Efficient and accurate protein secretion is a fundamental process that plays a pivotal role in the life of all eukaryotic cells. Fully one-third of the eukaryotic proteome is targeted to the membrane compartments that comprise the secretory pathway. These proteins must be faithfully delivered to these organelles after synthesis and folding in the endoplasmic reticulum (ER). The first step in protein delivery to downstream compartments is the selective capture of proteins into ER-derived transport vesicles, known as COPII vesicles for the cytoplasmic coat proteins that sculpt these transport carriers from the donor membrane. Cargo proteins are enriched in nascent vesicles through the action of the COPII coat subunit, Sec24p, which serves as a cargo- binding platform by providing multiple interfaces for cargo-coat interaction. Although we have gained enormous insight into this function of Sec24p through biochemical, genetic and structural analyses, we are currently lacking a full description of the diversity and flexibility of this process, which must accommodate a vast array of client proteins with distinct structures, functions, and ultimate destinations.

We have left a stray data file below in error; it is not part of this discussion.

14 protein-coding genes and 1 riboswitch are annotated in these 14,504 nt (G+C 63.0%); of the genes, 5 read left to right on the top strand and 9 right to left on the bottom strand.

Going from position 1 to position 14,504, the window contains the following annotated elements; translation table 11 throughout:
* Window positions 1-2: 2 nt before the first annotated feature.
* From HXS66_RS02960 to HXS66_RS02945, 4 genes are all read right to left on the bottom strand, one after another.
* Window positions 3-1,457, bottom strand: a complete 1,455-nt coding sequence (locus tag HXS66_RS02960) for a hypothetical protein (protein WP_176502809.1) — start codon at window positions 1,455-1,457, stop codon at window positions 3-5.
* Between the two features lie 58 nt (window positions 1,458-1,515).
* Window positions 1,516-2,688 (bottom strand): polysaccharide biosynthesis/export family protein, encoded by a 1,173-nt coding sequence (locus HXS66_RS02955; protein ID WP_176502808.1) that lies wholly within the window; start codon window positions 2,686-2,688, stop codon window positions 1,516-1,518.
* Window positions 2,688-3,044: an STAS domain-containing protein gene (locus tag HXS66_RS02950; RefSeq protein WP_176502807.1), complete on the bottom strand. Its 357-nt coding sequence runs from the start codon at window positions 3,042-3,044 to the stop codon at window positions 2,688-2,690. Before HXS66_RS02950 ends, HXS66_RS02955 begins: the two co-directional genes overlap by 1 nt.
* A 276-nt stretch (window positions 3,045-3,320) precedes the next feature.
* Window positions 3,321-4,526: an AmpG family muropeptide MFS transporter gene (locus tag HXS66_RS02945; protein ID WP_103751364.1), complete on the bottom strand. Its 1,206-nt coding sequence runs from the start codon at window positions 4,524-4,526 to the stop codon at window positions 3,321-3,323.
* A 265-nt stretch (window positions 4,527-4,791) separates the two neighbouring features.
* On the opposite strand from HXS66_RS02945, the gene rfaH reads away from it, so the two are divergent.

We aim to fully understand the molecular interactions that drive export out of the ER, and are working to determine the full spectrum of cargo proteins that bind to Sec24p to ensure efficient ER egress. We use the model organism, Saccharomyces cerevisiae, to study this fundamental process using a combination of genetic, proteomic and biochemical approaches. This research proposal consists of two specific aims. (1) To determine the full repertoire of secretory proteins that interacts with the three known cargo-binding sites on Sec24p and to define the mode of interaction of novel client cargoes. (2) To determine the nature of cargo capture or coat assembly defects associated with three novel Sec24p mutants that were isolated from a structure-based genetic screen. Using these approaches, we seek to gain detailed insight into the molecular mechanisms that underlie the diversity and flexibility of cargo capture. Ultimately, a more detailed understanding of this fundamental eukaryotic process will have important implications in the many aspects of human disease and development that are impacted by early stages of protein biogenesis and deployment within the secretory pathway. We study the detailed molecular interactions that drive the selective capture of newly synthesized secretory proteins into transport vesicles that bud from the endoplasmic reticulum. Public Health Relevance: This process represents a critical quality control decision in the cell, and has important implications for the growing number of diseases that are caused by aberrant folding, trafficking and deployment of secretory proteins, including cystic fibrosis, familial heart disease and lung disease.
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